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French reform of Contract Law in comparative context

I recently came across a special issue of the ELTE Law Journal to celebrate the tenth anniversary of Hungary’s accession to the EU. The journal is published by the Faculty of Law and Political Sciences in Hungary’s oldest university, Eötvös Loránd University (ELTE) in Budapest, and one article in the issue particularly caught my eye (with added links):

Bénédicte Fauvarque-Cosson “The French Contract Law Reform in a European Context” (2014) ELTE Law Journal 59

I Introductory Remarks on the Development of the Law in Europe
… The civil and commercial law of each Member State is built upon three pillars, the national legal systems, EU law and the ECHR. While our national experiences influence one another, the law of the EU is built upon these reciprocal influences. In turn, our national legal systems are influenced by EU law. …

As European scholars, our role is primarily to train students to think comparatively, in order to build a common legal culture all over Europe … As European lawyers in the 21st century, our mission goes beyond comparative teaching. … Legal scholarship has played its role as a guide to the European legislator. … The same phenomenon may be observed in those of our countries where the recodification of important parts of the law is envisaged. This notably occurs in France as regard contract law, a key subject for comparatists and European scholars.

II The Recodification of French Contract Law: from an Academic to a Political Process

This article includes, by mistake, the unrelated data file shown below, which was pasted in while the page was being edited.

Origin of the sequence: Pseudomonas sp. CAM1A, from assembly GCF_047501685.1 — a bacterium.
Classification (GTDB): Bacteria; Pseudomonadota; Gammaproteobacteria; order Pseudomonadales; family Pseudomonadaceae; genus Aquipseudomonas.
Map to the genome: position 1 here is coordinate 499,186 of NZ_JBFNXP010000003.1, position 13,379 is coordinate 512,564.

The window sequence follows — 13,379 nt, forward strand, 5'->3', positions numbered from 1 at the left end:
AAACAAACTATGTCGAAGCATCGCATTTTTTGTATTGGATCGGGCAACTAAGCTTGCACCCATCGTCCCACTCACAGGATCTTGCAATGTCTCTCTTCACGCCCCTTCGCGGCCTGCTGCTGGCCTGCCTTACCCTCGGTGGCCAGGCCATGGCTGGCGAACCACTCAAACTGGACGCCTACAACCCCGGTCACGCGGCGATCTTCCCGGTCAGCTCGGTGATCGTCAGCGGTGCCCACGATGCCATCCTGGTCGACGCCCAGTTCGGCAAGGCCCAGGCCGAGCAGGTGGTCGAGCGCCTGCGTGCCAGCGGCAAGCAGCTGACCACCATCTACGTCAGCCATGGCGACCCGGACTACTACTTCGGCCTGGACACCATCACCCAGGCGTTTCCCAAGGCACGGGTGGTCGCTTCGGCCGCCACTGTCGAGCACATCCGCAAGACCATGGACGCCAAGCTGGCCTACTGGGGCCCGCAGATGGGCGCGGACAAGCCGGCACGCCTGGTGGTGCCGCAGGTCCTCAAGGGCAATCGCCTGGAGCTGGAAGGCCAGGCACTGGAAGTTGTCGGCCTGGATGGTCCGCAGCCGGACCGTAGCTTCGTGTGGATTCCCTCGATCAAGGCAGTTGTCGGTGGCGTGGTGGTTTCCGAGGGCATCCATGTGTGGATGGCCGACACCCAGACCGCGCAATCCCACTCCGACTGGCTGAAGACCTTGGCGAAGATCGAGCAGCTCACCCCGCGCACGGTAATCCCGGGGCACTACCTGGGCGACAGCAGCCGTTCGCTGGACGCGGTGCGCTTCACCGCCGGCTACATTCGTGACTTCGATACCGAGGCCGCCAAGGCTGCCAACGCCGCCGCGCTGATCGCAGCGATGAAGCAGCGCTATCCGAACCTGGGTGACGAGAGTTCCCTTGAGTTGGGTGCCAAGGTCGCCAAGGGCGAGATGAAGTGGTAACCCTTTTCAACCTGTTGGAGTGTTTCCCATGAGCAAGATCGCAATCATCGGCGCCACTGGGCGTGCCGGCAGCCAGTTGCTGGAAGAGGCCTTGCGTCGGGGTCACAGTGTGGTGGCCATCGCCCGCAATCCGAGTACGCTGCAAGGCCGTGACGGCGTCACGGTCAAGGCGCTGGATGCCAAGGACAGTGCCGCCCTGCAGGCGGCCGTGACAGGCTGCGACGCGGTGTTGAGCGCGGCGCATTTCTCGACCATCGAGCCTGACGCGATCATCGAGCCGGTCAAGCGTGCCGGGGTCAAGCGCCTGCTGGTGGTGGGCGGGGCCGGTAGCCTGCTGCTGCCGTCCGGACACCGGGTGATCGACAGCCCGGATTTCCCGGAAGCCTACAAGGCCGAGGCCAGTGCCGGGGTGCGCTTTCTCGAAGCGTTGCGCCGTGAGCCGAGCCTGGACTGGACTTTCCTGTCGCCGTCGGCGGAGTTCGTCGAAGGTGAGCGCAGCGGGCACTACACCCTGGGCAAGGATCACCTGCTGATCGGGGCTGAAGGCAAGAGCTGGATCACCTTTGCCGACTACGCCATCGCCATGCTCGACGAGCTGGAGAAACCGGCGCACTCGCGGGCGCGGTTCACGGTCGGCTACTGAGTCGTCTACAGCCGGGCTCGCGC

Code civil


First page of the first edition of the Code civil.

Title III of Book III of the French Code civil is entitled Des contrats ou des obligations conventionnelles en général. This part of the Code contains 280 articles and has remained practically as it stood in 1804. The French Code civil no longer reflects our French law of contracts and torts. … the evolution of the law of contracts – the same is also true for torts – took place outside the Code civil. This is largely due to the creativeness of French judges. …

The recodification of our law of obligations and evidence is on its way. It happens to be much more difficult than initially envisaged and it encounters several obstacles. In September 2005, an Avant-projet de réforme du droit des obligations et de la prescription was submitted to the French Minister of Justice. The Avant-projet Catala was drawn up in less than three years (from early 2003 to October 2005) by 34 civilian lawyers. … Professor Pierre Catala, chair of the Commission which drafted the Avant-projet, said that the initiative was due to the Principles of European Contract Law (PECL) … [but] the influence of this surrounding international and European legal environment was far too limited. …